Former Insys executive pleads guilty to opioid bribe scheme


BOSTON (Reuters) – A former executive at Insys Therapeutics Inc pleaded guilty on Wednesday to participating in a scheme to bribe doctors to prescribe the company’s powerful opioid medication and entered into a deal to cooperate with prosecutors.

FILE PHOTO: A box of the Fentanyl-based drug Subsys, made by Insys Therapeutics Inc, is seen in an undated photograph provided by the U.S. Attorney’s Office for the Southern District of Alabama. U.S. Attorney’s Office for the Southern District of Alabama/Handout via REUTERS

Alec Burlakoff, who was the drugmaker’s vice president of sales, pleaded guilty in federal court in Boston to racketeering conspiracy, becoming the highest-level executive to admit wrongdoing in the wide-ranging investigation of Insys.

By agreeing to cooperate, Burlakoff, 44, could become a key witness at the January trial of six other former Insys executives and managers accused of engaging in the scheme, including the company’s billionaire founder, John Kapoor.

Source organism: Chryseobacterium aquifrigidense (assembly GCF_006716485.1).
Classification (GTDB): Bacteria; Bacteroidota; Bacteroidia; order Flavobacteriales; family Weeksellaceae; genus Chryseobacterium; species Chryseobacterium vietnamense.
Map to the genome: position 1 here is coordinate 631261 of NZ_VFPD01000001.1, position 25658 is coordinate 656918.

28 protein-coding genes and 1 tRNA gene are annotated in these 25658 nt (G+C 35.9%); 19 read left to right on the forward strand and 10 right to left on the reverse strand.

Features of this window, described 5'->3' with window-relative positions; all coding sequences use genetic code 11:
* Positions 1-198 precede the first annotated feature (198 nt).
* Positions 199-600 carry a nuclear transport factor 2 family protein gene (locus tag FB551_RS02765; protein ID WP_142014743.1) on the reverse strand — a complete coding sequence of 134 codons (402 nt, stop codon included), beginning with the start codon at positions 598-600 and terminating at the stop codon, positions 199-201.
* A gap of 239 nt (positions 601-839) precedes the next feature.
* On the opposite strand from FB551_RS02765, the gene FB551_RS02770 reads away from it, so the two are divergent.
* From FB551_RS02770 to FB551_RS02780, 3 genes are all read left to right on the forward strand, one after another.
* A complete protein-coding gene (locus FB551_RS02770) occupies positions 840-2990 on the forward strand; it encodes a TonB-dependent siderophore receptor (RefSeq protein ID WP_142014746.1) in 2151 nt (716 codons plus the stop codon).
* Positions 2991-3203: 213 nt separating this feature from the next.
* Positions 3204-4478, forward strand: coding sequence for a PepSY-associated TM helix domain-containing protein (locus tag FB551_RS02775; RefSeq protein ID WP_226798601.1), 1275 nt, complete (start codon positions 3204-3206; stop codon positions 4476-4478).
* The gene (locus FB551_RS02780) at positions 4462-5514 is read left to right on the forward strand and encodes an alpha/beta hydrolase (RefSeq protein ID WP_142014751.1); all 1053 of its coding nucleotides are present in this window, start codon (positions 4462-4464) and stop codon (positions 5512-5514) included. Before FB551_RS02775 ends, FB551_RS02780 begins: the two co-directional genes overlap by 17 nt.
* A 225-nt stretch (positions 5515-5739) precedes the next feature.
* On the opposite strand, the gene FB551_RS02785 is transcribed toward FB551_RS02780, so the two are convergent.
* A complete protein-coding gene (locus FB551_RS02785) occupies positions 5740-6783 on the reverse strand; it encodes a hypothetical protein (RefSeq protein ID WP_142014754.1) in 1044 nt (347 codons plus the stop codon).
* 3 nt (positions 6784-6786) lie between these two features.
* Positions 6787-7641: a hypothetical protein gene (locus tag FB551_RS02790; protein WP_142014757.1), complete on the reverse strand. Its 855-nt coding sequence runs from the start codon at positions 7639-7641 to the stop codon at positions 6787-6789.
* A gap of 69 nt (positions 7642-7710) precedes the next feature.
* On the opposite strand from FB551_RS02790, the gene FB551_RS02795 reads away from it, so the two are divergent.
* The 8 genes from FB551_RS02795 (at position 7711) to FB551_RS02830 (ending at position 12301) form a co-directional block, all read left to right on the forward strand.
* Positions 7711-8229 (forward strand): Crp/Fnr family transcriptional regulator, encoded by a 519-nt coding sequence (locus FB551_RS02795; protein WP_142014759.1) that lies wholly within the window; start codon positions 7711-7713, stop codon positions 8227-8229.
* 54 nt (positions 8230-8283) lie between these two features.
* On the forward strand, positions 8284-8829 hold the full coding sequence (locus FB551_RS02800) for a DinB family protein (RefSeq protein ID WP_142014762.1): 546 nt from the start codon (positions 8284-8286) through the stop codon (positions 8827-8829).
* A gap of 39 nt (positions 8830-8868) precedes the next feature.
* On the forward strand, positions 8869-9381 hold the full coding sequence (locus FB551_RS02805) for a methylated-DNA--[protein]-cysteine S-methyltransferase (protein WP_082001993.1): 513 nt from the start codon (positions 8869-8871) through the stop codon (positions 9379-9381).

Kapoor and his co-defendants have pleaded not guilty. Beth Wilkinson, Kapoor’s lawyer, did not respond to a request for comment.

The case centers on Subsys, Insys’ under-the-tongue spray for managing pain in cancer patients that contains fentanyl, an opioid 100 times stronger than morphine.

The U.S. Justice Department contends Insys paid kickbacks to doctors to prescribe Subsys, often via fees to participate in sham speaker programs, ostensibly meant to educate medical professionals about the drug.

Prosecutors allege that from 2012 to 2015 Kapoor, former Chief Executive Michael Babich, Burlakoff and others conspired to pay bribes to doctors to prescribe Subsys in order to boost sales and to defraud insurers into paying for it.

Burlakoff supervised the company’s sales managers and sales representatives and pushed them to use the speaker programs to pay doctors to prescribe Subsys, according to prosecutors.

Prosecutors have sought to link the case to the country’s opioid addiction epidemic. According to the U.S. Centers for Disease Control and Prevention, opioids were involved in more than 49,000 overdose deaths in 2017.

Other defendants include Michael Gurry, Insys’ former vice president of managed markets; Richard Simon, a former national director of sales; and Sunrise Lee and Joseph Rowan, both of whom were regional sales directors.

Insys in August announced it had agreed to pay at least $150 million as part of a settlement with the Justice Department.

Reporting by Nate Raymond, Editing by Rosalba O’Brien and Bill Berkot

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